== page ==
Growing up, I was often sent outside to play. To keep up with appearances, I would lace up my play shoes, and then while no one was looking, I’d sneak a book into the waistband of my hot pink bike shorts. My summer adventures always happened under the shade of a large oak tree by the creek in our backyard. Instead of swinging and running and scraping my knees, I was soaking in the stories of friends who I would never meet and places where I would never have the chance to travel.
“I could never send you to your room,” Mom remembered, “It was a reward for you.” And she was right. Everything I needed was there, my books, my multipack of gel pens, and the stationary I inherited from my late grandfather, Roscoe. I would tiptoe off to the antique secretary’s desk that belonged to my Great-Grandmother Bower and pen works of short fiction about Mr. Mouse moving to the city and the memoirs of Pocahontas. The voluntary solitude of my youth was thrilling for me, the same way that dancing to K-Ci & JoJo at a middle school dance was exciting for some of you.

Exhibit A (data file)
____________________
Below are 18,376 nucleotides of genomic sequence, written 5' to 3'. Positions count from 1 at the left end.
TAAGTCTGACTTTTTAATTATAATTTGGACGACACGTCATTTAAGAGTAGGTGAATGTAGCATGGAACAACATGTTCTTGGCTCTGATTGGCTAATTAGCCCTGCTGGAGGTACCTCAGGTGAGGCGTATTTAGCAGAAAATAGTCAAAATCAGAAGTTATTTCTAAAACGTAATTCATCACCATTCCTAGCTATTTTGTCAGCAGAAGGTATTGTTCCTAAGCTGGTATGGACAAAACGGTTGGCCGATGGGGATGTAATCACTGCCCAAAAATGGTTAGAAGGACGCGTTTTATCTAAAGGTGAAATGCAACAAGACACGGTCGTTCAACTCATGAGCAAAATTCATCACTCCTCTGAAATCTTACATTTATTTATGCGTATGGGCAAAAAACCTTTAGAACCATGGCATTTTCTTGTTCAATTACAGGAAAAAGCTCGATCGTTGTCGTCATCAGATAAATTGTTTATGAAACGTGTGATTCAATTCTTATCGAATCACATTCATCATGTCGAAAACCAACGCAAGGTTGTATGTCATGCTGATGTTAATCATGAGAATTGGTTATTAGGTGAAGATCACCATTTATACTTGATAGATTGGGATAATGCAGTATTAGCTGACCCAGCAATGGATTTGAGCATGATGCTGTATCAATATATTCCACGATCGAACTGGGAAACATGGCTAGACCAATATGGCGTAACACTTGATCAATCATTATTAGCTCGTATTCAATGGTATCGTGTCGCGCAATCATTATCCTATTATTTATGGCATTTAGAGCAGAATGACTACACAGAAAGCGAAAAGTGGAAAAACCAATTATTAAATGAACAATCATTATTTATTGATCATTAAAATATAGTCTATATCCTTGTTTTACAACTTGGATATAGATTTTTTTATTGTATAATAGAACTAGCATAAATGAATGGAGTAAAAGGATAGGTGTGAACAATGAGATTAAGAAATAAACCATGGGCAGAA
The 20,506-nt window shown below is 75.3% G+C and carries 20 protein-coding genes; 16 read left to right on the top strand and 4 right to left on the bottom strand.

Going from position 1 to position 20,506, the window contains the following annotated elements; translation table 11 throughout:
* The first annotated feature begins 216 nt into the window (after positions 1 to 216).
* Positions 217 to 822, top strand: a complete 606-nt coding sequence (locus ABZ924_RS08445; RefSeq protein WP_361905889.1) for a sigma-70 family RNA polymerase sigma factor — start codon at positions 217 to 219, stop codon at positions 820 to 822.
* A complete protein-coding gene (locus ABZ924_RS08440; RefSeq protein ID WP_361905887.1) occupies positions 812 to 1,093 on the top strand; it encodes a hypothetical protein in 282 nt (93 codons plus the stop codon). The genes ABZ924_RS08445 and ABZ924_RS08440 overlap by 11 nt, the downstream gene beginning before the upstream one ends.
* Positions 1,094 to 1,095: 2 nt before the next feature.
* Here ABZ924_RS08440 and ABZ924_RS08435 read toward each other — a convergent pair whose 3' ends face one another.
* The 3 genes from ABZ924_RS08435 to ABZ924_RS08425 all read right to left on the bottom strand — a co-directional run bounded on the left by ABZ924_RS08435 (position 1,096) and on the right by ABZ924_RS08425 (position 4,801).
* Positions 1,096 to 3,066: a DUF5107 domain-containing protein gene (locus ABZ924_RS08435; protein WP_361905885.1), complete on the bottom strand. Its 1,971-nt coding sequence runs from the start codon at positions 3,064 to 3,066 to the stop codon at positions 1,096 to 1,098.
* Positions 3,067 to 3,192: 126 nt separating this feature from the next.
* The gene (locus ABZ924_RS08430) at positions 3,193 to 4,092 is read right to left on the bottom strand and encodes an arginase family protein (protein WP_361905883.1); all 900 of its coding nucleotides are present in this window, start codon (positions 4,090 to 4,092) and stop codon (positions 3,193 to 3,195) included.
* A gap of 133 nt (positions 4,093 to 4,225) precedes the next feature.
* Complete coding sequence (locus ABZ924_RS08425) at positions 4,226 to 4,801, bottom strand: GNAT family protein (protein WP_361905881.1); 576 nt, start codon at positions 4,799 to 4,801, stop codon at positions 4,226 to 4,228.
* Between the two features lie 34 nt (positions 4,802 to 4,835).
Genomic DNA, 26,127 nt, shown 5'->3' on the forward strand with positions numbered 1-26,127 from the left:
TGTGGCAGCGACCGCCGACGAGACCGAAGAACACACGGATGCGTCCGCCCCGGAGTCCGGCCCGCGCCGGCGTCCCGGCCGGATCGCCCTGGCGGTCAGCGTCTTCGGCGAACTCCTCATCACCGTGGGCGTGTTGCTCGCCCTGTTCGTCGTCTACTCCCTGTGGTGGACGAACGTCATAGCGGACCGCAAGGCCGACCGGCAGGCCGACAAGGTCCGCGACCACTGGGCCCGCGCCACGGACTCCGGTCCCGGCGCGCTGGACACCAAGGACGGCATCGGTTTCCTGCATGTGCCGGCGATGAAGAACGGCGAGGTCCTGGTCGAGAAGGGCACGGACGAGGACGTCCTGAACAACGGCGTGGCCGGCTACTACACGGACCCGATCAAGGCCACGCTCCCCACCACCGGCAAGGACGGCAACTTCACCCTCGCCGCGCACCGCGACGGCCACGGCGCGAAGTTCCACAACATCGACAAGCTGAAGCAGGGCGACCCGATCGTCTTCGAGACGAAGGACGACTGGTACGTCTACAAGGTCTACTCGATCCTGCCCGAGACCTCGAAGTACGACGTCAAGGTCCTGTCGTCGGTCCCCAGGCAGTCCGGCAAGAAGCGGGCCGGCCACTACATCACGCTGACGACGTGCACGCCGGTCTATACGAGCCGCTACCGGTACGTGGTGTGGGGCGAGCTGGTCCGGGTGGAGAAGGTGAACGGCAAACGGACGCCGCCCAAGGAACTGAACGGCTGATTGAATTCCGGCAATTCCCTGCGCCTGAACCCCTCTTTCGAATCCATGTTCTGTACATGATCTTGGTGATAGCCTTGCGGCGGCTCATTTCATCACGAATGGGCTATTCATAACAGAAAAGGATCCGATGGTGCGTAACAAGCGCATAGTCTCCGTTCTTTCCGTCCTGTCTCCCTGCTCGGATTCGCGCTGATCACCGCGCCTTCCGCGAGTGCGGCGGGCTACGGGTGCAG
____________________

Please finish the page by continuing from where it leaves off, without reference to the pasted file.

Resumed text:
Sometimes I still sneak away to quiet corners, away from the busyness and expectations that a full and spirited life demands. On too many days that I can count, it’s difficult to find the time to develop characters, and outline chapters, and jot down adjectives that give the pages life. Especially when your life, the one that lives outside the pages of your notebook, is a good one. The day jobs, the significant others, the friends, and sometimes kids, are all amazing and beautiful blessings that require your time and nurturing. But…
Liz Gilbert calls this, “Having an affair with your creativity.” Something about that idea is so powerful, because an affair is something for which people always make time. Now, I’m not suggesting that you abandon your wives or boyfriends or relationships without labels – I just want you to have a little fling with your art. Declining a lunch invitation so you can write song lyrics isn’t an act of selfishness, it’s an act of love. Having your partner clear the dishes so you can paint abstract portraits of elephants isn’t greedy, it’s giving yourself the tools to nourish the person you are at your very core.
Being a creator is a privilege, and with that privilege comes great responsibility. To make the time – five minutes here, five minutes there. It’s totally doable. Many of the world’s greatest works were created in “moments between.” Heck, I dictated most of this post into my iPhone while I drove in solitude from Pennsylvania to New York. Don’t wait for the right time, just find a time.
You can always find time for the affair of a lifetime, slinking around in quiet corners to Make Stuff – and to find the joy in these acts of creative rebellion.